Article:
Many of us black women have long understood that our typical body size and build is not the same as white women. I’m glad to read an article with research supporting that truth. It’s time we stop forcing ourselves into a body standard that, in many cases, is genetically impossible. Read an excerpt from the article below:
(Reuters Health) – The definition of a ‘healthy’ waistline may have a bit more wiggle room for African-American women than for white women, a new study suggests.
As it stands, men are considered to have abdominal obesity when their waistline tops 40 inches; for women, the threshold is 35 inches. Abdominal obesity, in turn, raises a person’s risk of diabetes and heart disease.
Another way to look at the weight-health question is through body mass index (BMI) — a measure of weight in relation to height. People with a BMI of 30 or higher are considered obese, and they generally have a higher risk of diabetes and heart disease than thinner people.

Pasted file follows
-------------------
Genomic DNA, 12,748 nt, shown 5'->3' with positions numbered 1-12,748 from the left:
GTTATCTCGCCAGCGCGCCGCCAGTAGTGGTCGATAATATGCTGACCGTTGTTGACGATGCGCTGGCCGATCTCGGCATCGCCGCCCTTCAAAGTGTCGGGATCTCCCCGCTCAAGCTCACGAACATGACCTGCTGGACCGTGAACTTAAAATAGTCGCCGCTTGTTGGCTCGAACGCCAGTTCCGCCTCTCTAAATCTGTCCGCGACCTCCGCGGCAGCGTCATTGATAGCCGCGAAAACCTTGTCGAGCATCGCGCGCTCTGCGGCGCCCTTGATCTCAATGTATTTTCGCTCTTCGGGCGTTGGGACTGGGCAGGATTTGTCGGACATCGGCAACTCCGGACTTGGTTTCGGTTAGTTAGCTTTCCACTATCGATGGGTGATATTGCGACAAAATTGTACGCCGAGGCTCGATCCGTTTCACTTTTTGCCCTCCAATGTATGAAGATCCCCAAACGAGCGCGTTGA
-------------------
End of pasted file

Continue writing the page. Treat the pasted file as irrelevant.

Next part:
But in the new study, researchers found that African-American women might have somewhat higher thresholds for a risky waist size and BMI.
For the study, reported in the journal Obesity, researchers tried to estimate the BMI and waist size that best separated people at relatively high risk for diabetes and heart disease from those at lower risk.
High risk in this case meant having two or more risk factors for those diseases — such as high blood pressure, high cholesterol or elevated blood sugar.
For white women and men of both races, a BMI of about 30 was the threshold — the same as the standard value. But among black women, it was 33.
The same pattern was seen when it came to waist size. For men and white women, the waistline thresholds in this study were close to the 40-inch and 35-inch standards, respectively.
Among African-American women, however, the “high-risk” waistline was slightly more than 38 inches — 3 inches larger than the standard threshold.
That suggests that the average black woman can be heavier than her white counterpart before her risk for heart disease and diabetes start to climb dramatically.
Read the rest of the article HERE.